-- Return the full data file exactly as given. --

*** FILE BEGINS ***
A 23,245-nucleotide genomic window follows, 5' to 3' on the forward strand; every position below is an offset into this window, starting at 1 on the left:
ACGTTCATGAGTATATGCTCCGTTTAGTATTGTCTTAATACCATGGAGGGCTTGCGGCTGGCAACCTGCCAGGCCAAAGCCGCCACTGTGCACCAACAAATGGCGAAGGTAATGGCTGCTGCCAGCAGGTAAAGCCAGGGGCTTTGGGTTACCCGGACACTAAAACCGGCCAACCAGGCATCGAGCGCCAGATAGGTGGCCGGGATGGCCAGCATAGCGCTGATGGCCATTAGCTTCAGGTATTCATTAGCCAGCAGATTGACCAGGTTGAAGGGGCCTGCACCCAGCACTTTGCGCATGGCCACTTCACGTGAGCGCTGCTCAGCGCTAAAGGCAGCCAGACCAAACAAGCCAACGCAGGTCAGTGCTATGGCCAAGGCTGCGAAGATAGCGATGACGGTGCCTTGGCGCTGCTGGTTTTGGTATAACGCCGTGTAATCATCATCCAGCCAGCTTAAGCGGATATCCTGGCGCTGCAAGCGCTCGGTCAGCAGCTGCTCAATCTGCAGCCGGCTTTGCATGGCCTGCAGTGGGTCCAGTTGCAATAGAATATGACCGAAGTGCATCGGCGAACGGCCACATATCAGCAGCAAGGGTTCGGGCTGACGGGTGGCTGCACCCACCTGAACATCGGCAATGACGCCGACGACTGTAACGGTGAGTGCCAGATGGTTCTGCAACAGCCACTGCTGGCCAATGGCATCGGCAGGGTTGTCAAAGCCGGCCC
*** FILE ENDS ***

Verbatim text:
A 23,245-nucleotide genomic window follows, 5' to 3' on the forward strand; every position below is an offset into this window, starting at 1 on the left:
ACGTTCATGAGTATATGCTCCGTTTAGTATTGTCTTAATACCATGGAGGGCTTGCGGCTGGCAACCTGCCAGGCCAAAGCCGCCACTGTGCACCAACAAATGGCGAAGGTAATGGCTGCTGCCAGCAGGTAAAGCCAGGGGCTTTGGGTTACCCGGACACTAAAACCGGCCAACCAGGCATCGAGCGCCAGATAGGTGGCCGGGATGGCCAGCATAGCGCTGATGGCCATTAGCTTCAGGTATTCATTAGCCAGCAGATTGACCAGGTTGAAGGGGCCTGCACCCAGCACTTTGCGCATGGCCACTTCACGTGAGCGCTGCTCAGCGCTAAAGGCAGCCAGACCAAACAAGCCAACGCAGGTCAGTGCTATGGCCAAGGCTGCGAAGATAGCGATGACGGTGCCTTGGCGCTGCTGGTTTTGGTATAACGCCGTGTAATCATCATCCAGCCAGCTTAAGCGGATATCCTGGCGCTGCAAGCGCTCGGTCAGCAGCTGCTCAATCTGCAGCCGGCTTTGCATGGCCTGCAGTGGGTCCAGTTGCAATAGAATATGACCGAAGTGCATCGGCGAACGGCCACATATCAGCAGCAAGGGTTCGGGCTGACGGGTGGCTGCACCCACCTGAACATCGGCAATGACGCCGACGACTGTAACGGTGAGTGCCAGATGGTTCTGCAACAGCCACTGCTGGCCAATGGCATCGGCAGGGTTGTCAAAGCCGGCCC